Aquatic organisms do not decrease the reflectance of the ocean and other water bodies. This is not always as clear as in the data of Qi et al. (2020), who have published numerous reflection difference spectra for various lakes and ocean surfaces where algae are abundant, i.e., spectra that show the difference in reflectivity for water with and without algae. A sample is reproduced in Fig. 3. In many other cases algae cause a decrease in reflectance at short wavelengths, and an increase above about 500 nm, both for phytoplankton (Jin et al., 2002, 2011; Bacour et al., 2020; Li et al., 2021) (Fig. 5) and for brown and green macroalgae (Qi and Hu, 2021). However, taking the daylight spectrum into account, one finds that the algae increase the total light reflection. The data in Fig. 4 do not extend over a sufficiently wide wavelength range to permit such a comparison, but we show the calculation for Bacour et al. (2020) and Jin et al. (2002) in Fig. 5. Based on the data of both Bacour et al. (2020) and those of Jin et al. (2002), more light is reflected from water containing more algae. This holds on an energy basis, and the increase in reflected light by the algae is even more pronounced when expressed on a photon basis. The light that is not reflected (or emitted as fluorescence) is eventually converted to heat radiation.

Thus the presence of algae increases the reflectivity of oceans and lakes, i.e., counteracts the “degradation” of sunlight to diffuse radiation of longer wavelengths in all directions (not only from the sunlit side of the planet) and the production of entropy.

Aquatic organisms also have indirect effects on the optical properties of both water surfaces and atmosphere. Substances released by algae (e.g., Phaeocystis globosa; Blauw et al., 2010), bacteria (e.g., Rahlff et al., 2021), or other organisms may cause formation of light-reflecting foam on the surface. A much more important effect is the biological increase in cloudiness. In addition to the effect on cloudiness by forest transpiration already mentioned, there is a biological effect on condensation nuclei, which results in increased aerosol and increased cloudiness. Algae form dimethylsulfoniopropionate (DMSP), which decomposes to dimethylsulfide (DMS). In the atmosphere this is converted to various compounds, of which sulfur trioxide and sulfuric acid in particular contribute to aerosol formation and increased reflection of incoming sunlight, thereby decreasing entropy production. I cannot agree with Michaelian and Simeneov (2015) that the following is always true: “Living systems reduce the albedo of Earth and dissipate, through many coupled irreversible processes, shortwave incoming radiation into long-wave radiation, which is eventually returned to space, ensuring an approximate energy balance in the biosphere”.

6 Ice and snow

On the other hand algae on snow decrease the albedo, in one investigation (Lutz et al., 2016) from 0.7 down to, in one case, as low as a 0.5. Yallop et al. (2012) report that under conditions when algae, in addition to photosynthetic pigments, form protective pigments, they decrease Greenland ice albedo from 0.60 (clean ice) to 0.26.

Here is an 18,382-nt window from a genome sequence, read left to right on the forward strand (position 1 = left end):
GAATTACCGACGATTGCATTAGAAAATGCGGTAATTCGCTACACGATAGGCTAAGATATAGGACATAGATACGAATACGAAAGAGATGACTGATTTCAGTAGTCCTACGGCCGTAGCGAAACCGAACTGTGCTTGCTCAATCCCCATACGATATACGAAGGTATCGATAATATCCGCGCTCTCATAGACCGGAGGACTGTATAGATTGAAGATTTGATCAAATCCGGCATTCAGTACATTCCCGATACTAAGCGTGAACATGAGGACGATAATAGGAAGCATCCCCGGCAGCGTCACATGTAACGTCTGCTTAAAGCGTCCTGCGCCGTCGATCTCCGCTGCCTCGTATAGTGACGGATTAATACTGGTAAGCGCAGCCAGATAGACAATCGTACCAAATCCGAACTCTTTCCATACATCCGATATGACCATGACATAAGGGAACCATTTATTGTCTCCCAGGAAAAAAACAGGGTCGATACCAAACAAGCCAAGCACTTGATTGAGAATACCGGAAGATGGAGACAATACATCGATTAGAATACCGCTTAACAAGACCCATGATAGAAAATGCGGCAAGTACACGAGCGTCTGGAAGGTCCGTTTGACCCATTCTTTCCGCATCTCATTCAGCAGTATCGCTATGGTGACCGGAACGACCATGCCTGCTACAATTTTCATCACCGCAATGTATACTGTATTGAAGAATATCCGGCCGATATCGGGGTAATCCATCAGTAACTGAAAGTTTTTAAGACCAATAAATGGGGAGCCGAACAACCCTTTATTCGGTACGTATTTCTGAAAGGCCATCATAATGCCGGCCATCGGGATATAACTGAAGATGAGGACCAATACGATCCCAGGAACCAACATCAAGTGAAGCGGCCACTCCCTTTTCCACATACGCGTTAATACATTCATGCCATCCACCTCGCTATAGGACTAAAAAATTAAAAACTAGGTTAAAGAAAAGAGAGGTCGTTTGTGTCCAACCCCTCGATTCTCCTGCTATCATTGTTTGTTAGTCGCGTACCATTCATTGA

7 Conclusion

Michaelian and Simeneov (2015) conclude that they have presented evidence that

supports the thermodynamic dissipation theory of the origin of life (Michaelian, 2011), which states that life arose and proliferated to carry out the thermodynamic function of dissipating the entropically most important part of the solar spectrum (the shortest wavelength photons) prevailing at Earth's surface and that this irreversible process began to evolve and couple with other irreversible abiotic processes, such as the water cycle, to become more efficient, to cover ever more completely the electromagnetic spectrum, and to cover ever more of Earth's surface.

I cannot agree that they have presented evidence for this conclusion. The biosphere has certainly evolved and is maintained thanks to a production of entropy associated with the conversion of solar radiation to Earth radiation. For details of this entropy production, I refer to Wu and Liu (2010). They compared and discussed various ways of computing entropy fluxes in the Earth system. There are many examples of how organisms contribute to increased albedo and decreased entropy production.

8 Final comments

Ultraviolet radiation has played an important role in the prebiotic synthesis of the molecular species that have made the origin of life possible (Björn, 2015). But several recent publications explore the possibility that the first life emerged in places without any ultraviolet radiation or visible light, such as submarine hydrothermal vents (Altair et al., 2021) or a geyser system driven by nuclear power (Maruyama et al., 2019).

Data availability

Data are available from the cited literature or from the authors upon request.

Competing interests

The contact author has declared that there are no competing interests.


Publisher’s note: Copernicus Publications remains neutral with regard to jurisdictional claims in published maps and institutional affiliations.


Thanks are due to Beth Middleton for comments and language correction of a previous version of the paper and to an anonymous reviewer for helpful comments.

Review statement

This paper was edited by Carolin Löscher and reviewed by William Martin, Axel Kleidon, and one anonymous referee.


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Short summary
The origin and evolution of life do not contradict the laws of thermodynamics, but we have no proof that it is an inevitable consequence of these laws. We do not know if the first life arose under illumination or in darkness in the deep ocean or in the Earth's crust. We have no proof that it arose due to a thermodynamic imperative of dissipating the prevailing solar spectrum, as there are other ways for entropy increase in solar radiation. The biosphere may instead delay entropy production.
Final-revised paper